but still i think it is good for someone who has a fair degree of Emunah to discuss it, both cognitively and emotionally, including his own possible questions and how he deals with them, with someone who wants to find that which he knows deep down is the Emes.




    “I agree. A lot of teachers are not qualified to answer the non standard questions. The problem is they themselves lack an understanding of ’emunah’.”


    My Way: When did I ever say teacher’s don’t believe in hashem? Please re-read what I wrote.

    I don’t need to have the answers, but only possible solutions. Unless you feel your way is the only way?


    i think u all misundersrood the question. schools answers questions, but they will insist u dont even have a question and make u feel stupid. i also think the parents are the ones who need to feel it, but u know what? these kids are going to b parewnts in like 3 yrs with no understanding at all…viciouse cycle


    Teachers who don’t know an answer should simply say “that’s a good question but I simply don’t know the answer” or “I don’t have an answer for that but I can do some research and get back to you”.

    Such a teacher makes a child feel respected and worthwhile and not put off for having a question. Not everyone has an answer or can think of an answer on the spot. Not every child need an instant answer on the spot. But if they work together they will have a happier outcome.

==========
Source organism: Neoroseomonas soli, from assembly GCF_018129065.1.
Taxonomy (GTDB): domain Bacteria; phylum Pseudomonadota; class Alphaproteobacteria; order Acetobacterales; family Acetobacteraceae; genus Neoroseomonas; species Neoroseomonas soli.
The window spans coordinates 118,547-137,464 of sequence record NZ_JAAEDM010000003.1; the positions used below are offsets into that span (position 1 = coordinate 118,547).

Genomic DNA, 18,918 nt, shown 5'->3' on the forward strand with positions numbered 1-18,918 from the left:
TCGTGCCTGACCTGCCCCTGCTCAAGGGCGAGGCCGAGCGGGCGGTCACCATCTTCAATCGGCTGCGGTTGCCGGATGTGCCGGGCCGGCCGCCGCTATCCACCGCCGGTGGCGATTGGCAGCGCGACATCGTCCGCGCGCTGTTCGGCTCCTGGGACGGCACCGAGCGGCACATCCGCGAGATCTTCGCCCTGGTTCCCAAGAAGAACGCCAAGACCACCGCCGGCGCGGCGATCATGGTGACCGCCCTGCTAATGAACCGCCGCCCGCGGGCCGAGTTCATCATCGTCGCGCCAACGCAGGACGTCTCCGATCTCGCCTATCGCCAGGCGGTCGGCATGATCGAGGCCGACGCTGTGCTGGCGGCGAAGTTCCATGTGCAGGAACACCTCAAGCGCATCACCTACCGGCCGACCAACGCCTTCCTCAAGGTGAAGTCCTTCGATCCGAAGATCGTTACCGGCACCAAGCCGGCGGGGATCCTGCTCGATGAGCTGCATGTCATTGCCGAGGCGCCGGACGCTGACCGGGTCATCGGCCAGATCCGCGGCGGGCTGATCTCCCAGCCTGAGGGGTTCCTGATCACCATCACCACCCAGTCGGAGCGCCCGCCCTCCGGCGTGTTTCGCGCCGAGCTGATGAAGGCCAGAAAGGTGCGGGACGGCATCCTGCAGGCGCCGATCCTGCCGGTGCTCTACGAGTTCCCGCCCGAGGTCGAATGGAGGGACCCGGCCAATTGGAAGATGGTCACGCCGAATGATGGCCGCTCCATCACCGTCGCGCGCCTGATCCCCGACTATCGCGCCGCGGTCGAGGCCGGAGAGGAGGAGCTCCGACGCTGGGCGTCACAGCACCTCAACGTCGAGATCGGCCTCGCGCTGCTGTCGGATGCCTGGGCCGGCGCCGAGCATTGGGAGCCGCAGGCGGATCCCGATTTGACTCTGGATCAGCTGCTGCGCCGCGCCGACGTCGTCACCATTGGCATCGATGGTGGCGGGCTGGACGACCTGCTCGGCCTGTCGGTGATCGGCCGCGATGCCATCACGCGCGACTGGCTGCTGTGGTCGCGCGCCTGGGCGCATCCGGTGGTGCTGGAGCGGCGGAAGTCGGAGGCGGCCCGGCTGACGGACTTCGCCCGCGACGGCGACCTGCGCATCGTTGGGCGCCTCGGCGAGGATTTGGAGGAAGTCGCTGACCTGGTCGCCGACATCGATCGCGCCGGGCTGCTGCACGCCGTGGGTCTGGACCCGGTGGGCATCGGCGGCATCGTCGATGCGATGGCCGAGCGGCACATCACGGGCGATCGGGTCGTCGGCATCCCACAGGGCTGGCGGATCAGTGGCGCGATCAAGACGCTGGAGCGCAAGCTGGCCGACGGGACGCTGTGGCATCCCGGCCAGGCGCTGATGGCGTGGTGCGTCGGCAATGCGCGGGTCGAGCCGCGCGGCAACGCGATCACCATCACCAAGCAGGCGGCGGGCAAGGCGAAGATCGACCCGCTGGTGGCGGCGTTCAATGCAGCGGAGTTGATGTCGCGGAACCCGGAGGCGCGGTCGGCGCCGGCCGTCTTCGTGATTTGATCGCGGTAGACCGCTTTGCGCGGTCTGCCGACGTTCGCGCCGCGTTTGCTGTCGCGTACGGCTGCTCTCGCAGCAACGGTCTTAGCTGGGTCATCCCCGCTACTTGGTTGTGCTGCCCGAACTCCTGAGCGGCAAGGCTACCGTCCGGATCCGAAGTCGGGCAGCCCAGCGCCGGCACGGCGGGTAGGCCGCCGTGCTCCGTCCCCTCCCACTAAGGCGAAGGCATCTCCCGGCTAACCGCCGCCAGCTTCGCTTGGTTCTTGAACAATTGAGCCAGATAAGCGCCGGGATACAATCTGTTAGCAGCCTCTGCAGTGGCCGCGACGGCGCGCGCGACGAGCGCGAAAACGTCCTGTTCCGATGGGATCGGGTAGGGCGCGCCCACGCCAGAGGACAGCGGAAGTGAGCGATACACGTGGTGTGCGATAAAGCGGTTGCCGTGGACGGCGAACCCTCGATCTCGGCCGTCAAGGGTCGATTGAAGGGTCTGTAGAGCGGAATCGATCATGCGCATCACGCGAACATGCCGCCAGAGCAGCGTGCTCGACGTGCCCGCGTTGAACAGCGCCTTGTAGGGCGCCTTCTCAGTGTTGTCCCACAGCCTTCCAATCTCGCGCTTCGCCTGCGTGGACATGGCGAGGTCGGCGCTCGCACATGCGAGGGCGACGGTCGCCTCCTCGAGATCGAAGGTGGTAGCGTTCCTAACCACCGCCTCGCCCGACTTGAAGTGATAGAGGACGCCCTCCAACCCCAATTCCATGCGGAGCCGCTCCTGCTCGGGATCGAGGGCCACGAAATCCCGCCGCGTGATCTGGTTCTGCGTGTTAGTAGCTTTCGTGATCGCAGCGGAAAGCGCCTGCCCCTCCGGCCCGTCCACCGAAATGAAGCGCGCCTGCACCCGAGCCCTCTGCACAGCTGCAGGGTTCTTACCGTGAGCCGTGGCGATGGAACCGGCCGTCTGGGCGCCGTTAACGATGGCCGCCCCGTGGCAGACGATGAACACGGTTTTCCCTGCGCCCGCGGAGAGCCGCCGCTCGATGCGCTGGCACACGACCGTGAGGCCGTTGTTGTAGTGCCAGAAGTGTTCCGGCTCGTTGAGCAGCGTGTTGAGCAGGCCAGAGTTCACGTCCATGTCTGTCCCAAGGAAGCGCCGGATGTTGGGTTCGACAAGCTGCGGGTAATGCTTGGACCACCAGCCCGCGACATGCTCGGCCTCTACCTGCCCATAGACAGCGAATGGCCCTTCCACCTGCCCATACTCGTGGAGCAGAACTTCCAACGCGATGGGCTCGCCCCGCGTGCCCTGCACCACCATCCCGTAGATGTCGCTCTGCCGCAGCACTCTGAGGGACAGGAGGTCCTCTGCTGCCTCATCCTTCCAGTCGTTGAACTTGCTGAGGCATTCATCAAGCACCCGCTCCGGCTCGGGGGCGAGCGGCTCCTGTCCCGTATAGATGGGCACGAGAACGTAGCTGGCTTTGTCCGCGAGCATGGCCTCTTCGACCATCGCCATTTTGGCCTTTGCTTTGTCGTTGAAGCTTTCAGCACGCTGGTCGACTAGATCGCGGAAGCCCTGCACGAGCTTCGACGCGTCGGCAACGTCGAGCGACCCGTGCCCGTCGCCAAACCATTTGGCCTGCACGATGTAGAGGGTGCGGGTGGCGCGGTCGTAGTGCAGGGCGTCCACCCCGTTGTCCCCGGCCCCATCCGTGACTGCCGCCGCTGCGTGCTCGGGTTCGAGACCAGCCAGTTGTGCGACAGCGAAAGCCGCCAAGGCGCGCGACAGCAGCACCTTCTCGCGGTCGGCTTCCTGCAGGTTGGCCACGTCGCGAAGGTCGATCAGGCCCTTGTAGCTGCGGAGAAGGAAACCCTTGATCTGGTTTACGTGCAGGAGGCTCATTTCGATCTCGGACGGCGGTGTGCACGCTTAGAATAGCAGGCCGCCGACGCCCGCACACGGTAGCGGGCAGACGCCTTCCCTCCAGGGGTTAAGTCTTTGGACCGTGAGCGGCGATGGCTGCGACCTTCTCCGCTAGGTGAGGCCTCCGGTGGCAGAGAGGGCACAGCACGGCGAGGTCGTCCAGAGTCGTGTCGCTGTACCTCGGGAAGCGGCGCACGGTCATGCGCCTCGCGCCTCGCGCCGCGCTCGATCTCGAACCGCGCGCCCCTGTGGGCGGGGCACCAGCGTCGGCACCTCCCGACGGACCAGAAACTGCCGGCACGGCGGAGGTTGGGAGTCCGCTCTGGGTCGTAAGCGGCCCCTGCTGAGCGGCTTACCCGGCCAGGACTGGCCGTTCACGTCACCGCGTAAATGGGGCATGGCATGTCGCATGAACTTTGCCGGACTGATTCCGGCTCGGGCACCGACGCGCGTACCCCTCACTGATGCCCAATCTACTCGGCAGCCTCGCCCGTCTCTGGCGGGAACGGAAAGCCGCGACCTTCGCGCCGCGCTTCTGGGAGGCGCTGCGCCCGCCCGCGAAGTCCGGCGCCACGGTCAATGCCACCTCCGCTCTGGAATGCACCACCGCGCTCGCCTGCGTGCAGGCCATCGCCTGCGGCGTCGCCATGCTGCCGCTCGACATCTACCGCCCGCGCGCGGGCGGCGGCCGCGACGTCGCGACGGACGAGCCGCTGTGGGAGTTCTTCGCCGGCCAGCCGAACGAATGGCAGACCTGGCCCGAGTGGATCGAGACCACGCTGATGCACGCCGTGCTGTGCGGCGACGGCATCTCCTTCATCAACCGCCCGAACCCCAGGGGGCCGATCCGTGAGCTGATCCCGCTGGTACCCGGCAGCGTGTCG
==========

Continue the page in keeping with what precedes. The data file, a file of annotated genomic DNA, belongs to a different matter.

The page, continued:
m in Israel

    It most certainly depends on what school you went to. When I was in high school our teachers were always willing to answer hashkafa and yahadus questions, although sometimes the answer was “let’s discuss this after class” (which they did). My principal was also known as always being willing to meet with students to discuss any questions they had, whether philosophical or personal.

    Not that they always let us take the lazy way out. . . I remember teachers responding to questions by recommending specific books and then saying bring it up again after you’ve read the book, or better yet give an oral summary to the class for extra credit. . . I remember when certain difficult questions or topics came up, teachers would give extra credit to students who would research the topic and write it up. . .